Townhall.com | Michael Medved | June 13, 2007
Does heavy TV viewing push people toward more liberal opinions? Or is it the impact of pre-existing leftist attitudes that lead viewers to invest more of their lives on television?
Analysts may argue about causation, but there’s no real doubt about correlation: an important new study from the Culture and Media Institute shows that those who describe themselves as “heavy” TV viewers embrace distinctly liberal attitudes on a range of crucial issues, placing them well to the left of those who report “light” TV viewing.
The study, conducted by the respected polling firm Fabrizio, McLaughlin & Associates in December, 2006, drew responses from more than 2000 Americans aged 18 and above. This investigation classified “heavy” TV viewers as those who devoted four hours (or more) per evening to watching the tube – and found 25% of the public fit that description. “Light” TV viewers (22.5% of the sample) were those who watched one hour per night or less. In other words, the self-described “heavy” viewers consumed, on average, more than four times the amount of nightly television as the self-consciously “light” viewers.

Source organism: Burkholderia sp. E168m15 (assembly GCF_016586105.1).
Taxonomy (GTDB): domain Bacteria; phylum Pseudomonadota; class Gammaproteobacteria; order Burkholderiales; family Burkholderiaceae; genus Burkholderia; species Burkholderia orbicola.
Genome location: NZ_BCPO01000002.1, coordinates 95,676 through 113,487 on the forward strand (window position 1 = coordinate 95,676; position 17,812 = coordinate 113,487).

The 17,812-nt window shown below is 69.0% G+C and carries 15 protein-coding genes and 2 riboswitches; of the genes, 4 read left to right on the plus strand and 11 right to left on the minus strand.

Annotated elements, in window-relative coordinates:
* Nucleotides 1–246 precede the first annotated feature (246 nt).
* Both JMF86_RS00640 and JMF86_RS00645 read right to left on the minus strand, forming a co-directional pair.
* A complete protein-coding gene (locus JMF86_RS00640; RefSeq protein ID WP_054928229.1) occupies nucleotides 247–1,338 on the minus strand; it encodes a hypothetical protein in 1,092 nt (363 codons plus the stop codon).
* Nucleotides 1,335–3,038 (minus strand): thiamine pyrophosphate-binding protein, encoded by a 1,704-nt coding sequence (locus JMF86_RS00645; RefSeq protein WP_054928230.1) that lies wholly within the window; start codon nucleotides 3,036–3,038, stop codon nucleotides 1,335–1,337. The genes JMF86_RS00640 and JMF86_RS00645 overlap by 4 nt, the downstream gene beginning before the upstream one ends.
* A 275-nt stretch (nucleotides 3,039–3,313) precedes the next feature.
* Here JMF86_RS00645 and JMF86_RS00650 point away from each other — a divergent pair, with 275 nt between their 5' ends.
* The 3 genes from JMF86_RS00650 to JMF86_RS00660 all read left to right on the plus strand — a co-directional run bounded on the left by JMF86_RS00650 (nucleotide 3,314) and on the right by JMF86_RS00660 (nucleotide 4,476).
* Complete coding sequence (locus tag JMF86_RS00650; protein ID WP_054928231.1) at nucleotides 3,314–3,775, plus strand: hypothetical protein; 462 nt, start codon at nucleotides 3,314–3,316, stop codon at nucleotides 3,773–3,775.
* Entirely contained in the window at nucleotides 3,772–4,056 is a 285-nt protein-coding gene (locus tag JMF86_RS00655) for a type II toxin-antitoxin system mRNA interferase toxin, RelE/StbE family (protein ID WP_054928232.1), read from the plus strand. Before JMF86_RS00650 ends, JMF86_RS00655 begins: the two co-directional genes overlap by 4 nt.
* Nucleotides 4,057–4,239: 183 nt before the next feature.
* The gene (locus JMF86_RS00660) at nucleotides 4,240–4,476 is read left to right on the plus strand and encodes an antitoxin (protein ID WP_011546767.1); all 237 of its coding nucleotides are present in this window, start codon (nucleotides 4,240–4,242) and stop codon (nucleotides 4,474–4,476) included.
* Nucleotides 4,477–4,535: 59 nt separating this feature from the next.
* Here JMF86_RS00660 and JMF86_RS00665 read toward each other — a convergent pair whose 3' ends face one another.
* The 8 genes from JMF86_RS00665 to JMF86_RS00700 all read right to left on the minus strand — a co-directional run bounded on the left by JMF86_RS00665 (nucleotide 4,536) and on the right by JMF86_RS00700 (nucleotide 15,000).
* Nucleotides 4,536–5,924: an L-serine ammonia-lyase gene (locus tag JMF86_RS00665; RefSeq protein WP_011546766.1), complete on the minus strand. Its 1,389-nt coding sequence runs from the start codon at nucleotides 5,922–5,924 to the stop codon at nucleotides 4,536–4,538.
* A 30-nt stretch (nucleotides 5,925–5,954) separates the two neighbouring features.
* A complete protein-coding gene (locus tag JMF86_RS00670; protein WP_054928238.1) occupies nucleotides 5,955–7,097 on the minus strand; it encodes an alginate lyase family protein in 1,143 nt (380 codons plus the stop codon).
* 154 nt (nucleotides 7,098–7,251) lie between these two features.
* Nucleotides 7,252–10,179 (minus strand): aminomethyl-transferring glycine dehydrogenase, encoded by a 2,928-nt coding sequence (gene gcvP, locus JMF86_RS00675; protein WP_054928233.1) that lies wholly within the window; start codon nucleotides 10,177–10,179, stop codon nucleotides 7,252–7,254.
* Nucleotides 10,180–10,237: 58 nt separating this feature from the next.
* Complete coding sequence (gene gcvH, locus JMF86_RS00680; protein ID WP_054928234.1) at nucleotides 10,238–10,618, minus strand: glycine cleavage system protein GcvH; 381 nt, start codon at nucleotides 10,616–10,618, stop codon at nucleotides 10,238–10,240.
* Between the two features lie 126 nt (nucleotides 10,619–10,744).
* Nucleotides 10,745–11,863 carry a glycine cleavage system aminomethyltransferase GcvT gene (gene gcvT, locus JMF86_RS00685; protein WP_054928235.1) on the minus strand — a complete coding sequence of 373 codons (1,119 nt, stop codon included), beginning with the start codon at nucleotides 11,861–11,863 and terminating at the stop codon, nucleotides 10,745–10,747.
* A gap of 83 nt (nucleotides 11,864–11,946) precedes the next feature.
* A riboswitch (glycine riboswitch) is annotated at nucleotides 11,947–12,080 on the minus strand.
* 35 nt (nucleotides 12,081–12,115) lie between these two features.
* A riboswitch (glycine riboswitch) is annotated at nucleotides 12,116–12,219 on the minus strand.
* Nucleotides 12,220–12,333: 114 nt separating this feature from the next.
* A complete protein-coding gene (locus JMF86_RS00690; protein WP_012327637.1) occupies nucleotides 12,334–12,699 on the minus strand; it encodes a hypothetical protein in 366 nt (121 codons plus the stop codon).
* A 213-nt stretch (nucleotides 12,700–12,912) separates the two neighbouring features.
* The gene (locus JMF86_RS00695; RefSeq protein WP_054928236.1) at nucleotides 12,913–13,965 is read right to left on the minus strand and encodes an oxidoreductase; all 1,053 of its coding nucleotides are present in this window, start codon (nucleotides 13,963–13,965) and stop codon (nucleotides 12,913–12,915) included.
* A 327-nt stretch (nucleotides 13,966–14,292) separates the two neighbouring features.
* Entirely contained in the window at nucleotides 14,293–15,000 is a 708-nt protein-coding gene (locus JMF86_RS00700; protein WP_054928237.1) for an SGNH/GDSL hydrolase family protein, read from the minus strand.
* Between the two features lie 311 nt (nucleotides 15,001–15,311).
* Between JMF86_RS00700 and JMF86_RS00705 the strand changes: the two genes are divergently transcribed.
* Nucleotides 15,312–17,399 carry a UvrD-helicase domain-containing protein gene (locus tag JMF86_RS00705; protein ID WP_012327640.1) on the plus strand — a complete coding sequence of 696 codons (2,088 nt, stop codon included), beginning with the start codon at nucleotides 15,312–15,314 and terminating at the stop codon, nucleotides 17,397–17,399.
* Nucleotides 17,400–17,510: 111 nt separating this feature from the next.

These starkly contrasting TV habits linked directly to dramatic differences in the two groups in terms of both attitudes and actions.
For instance, heavy TV viewers proved far more likely to agree with the statement “the government needs to get bigger” than were light viewers (26% to 12%). They were also more likely to endorse the idea that “government should be responsible for providing retirement benefits for everyone” (64% to 43%), much more likely to declare themselves “pro choice” on abortion (57% to 43%), more likely to back “a government run health system” (63% to 43%), and much less likely to attend church “at least weekly” (28% to 47%).
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